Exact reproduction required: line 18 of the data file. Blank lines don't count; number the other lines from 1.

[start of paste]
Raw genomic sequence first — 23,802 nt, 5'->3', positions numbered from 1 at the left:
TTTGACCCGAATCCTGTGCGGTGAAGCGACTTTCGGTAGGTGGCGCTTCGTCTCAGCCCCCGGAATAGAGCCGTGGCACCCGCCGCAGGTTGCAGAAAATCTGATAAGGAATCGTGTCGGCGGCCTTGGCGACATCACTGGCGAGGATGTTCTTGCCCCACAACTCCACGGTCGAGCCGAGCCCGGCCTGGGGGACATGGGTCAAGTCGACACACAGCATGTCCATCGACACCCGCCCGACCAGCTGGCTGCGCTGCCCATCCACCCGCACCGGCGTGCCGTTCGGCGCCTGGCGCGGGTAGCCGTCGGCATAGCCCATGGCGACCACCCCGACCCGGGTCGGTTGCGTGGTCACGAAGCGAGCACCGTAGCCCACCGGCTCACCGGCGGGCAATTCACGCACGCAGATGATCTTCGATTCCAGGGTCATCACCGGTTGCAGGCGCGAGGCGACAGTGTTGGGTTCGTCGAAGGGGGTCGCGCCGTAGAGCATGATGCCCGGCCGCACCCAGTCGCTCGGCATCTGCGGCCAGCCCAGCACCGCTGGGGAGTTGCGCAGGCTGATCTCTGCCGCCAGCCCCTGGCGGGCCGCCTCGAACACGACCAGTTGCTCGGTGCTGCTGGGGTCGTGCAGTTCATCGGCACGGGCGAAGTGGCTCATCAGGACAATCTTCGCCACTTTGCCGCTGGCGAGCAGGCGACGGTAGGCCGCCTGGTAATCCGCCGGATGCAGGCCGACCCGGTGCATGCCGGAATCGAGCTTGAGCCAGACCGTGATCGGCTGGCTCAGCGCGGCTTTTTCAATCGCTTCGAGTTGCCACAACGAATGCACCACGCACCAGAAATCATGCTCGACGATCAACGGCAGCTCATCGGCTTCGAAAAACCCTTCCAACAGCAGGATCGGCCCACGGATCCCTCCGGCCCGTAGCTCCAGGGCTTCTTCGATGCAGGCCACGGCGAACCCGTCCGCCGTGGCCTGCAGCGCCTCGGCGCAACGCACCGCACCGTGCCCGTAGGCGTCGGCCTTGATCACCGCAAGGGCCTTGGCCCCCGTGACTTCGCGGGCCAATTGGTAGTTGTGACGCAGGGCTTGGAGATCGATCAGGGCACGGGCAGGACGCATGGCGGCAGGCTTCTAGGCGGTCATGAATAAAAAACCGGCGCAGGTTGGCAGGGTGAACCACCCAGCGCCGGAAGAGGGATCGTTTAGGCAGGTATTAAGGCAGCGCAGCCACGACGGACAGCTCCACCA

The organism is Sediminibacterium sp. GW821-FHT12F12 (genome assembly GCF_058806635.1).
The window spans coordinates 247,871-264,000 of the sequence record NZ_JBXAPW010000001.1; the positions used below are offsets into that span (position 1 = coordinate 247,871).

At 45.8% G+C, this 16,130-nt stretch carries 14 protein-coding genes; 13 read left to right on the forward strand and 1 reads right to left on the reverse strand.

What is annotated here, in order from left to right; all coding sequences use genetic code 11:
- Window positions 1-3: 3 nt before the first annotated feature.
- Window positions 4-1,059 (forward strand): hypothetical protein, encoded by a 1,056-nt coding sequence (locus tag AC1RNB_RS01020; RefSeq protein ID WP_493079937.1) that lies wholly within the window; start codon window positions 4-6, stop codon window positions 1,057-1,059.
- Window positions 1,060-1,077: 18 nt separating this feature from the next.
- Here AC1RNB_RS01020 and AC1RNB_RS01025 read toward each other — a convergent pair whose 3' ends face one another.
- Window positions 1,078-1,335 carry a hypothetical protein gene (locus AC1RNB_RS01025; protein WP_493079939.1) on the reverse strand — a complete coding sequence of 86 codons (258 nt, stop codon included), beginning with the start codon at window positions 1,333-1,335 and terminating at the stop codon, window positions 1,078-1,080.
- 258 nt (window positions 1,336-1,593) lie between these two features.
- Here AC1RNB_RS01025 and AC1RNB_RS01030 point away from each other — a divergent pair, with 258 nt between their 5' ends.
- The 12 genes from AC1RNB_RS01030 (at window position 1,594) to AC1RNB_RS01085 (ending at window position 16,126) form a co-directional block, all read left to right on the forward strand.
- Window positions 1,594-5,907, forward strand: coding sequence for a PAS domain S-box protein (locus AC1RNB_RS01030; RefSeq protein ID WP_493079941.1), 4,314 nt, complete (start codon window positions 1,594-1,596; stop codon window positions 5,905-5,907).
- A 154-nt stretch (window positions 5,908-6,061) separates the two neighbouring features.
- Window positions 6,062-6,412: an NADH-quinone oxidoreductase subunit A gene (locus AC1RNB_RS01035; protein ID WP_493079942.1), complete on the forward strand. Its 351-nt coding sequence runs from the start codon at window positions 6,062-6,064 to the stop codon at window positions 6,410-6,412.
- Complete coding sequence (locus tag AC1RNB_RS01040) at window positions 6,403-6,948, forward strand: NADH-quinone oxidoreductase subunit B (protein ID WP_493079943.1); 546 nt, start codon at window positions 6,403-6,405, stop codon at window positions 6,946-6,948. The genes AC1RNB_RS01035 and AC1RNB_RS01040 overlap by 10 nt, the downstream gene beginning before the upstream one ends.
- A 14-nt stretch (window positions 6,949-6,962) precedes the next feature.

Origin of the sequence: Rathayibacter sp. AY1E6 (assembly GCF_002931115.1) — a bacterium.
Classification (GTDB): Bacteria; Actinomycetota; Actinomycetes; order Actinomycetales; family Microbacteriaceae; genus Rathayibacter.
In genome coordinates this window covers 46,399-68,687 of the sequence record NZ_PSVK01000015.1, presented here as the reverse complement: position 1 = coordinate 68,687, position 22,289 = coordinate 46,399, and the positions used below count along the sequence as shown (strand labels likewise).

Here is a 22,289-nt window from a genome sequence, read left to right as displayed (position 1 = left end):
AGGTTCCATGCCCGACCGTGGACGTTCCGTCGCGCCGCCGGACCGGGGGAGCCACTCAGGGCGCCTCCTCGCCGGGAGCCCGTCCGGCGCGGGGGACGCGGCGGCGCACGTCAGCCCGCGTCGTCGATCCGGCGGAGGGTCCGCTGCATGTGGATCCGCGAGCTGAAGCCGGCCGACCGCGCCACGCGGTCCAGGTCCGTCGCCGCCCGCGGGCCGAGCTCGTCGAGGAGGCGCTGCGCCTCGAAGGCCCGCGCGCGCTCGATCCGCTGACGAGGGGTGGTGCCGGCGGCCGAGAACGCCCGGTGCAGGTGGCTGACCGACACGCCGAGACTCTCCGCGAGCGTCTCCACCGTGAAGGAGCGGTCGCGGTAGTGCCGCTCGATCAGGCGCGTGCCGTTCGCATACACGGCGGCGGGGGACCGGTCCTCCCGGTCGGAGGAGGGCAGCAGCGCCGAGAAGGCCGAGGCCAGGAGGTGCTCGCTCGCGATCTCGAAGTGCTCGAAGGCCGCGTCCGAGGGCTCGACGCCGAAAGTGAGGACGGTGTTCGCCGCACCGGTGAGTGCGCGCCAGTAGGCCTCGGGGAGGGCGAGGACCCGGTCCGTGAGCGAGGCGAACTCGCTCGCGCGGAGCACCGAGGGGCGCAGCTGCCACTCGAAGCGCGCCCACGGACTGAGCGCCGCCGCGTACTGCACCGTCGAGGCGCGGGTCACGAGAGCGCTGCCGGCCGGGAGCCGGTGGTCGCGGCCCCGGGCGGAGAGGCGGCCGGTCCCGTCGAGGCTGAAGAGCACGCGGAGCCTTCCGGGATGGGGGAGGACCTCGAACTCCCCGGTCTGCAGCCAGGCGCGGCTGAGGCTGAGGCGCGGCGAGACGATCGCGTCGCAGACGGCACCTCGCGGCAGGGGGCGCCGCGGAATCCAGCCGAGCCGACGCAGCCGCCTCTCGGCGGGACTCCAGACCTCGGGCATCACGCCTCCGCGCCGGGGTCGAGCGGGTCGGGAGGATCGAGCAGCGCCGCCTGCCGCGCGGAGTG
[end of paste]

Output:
- Complete coding sequence (locus tag AC1RNB_RS01040) at window positions 6,403-6,948, forward strand: NADH-quinone oxidoreductase subunit B (protein ID WP_493079943.1); 546 nt, start codon at window positions 6,403-6,405, stop codon at window positions 6,946-6,948. The genes AC1RNB_RS01035 and AC1RNB_RS01040 overlap by 10 nt, the downstream gene beginning before the upstream one ends.